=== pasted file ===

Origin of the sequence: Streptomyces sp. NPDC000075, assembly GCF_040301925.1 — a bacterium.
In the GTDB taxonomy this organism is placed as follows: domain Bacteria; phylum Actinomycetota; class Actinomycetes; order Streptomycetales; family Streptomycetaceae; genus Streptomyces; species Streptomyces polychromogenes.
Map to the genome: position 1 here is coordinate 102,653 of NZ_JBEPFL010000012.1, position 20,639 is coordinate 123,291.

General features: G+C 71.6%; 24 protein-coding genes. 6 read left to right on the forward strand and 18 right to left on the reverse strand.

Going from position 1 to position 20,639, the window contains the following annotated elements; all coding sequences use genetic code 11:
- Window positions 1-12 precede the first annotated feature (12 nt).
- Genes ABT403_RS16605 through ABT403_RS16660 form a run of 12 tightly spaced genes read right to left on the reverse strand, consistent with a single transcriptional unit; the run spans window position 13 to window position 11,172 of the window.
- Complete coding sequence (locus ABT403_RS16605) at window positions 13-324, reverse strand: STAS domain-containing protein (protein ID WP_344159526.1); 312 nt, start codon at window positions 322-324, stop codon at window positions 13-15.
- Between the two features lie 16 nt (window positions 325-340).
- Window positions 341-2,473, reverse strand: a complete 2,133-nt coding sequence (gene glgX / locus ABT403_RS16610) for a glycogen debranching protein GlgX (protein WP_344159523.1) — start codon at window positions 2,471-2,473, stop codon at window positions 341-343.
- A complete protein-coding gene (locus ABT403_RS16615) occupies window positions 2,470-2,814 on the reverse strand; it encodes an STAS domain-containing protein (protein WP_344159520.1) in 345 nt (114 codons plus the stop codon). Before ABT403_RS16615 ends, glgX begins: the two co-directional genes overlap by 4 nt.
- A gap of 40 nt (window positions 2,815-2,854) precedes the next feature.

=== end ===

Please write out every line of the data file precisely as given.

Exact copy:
Origin of the sequence: Streptomyces sp. NPDC000075, assembly GCF_040301925.1 — a bacterium.
In the GTDB taxonomy this organism is placed as follows: domain Bacteria; phylum Actinomycetota; class Actinomycetes; order Streptomycetales; family Streptomycetaceae; genus Streptomyces; species Streptomyces polychromogenes.
Map to the genome: position 1 here is coordinate 102,653 of NZ_JBEPFL010000012.1, position 20,639 is coordinate 123,291.

General features: G+C 71.6%; 24 protein-coding genes. 6 read left to right on the forward strand and 18 right to left on the reverse strand.

Going from position 1 to position 20,639, the window contains the following annotated elements; all coding sequences use genetic code 11:
- Window positions 1-12 precede the first annotated feature (12 nt).
- Genes ABT403_RS16605 through ABT403_RS16660 form a run of 12 tightly spaced genes read right to left on the reverse strand, consistent with a single transcriptional unit; the run spans window position 13 to window position 11,172 of the window.
- Complete coding sequence (locus ABT403_RS16605) at window positions 13-324, reverse strand: STAS domain-containing protein (protein ID WP_344159526.1); 312 nt, start codon at window positions 322-324, stop codon at window positions 13-15.
- Between the two features lie 16 nt (window positions 325-340).
- Window positions 341-2,473, reverse strand: a complete 2,133-nt coding sequence (gene glgX / locus ABT403_RS16610) for a glycogen debranching protein GlgX (protein WP_344159523.1) — start codon at window positions 2,471-2,473, stop codon at window positions 341-343.
- A complete protein-coding gene (locus ABT403_RS16615) occupies window positions 2,470-2,814 on the reverse strand; it encodes an STAS domain-containing protein (protein WP_344159520.1) in 345 nt (114 codons plus the stop codon). Before ABT403_RS16615 ends, glgX begins: the two co-directional genes overlap by 4 nt.
- A gap of 40 nt (window positions 2,815-2,854) precedes the next feature.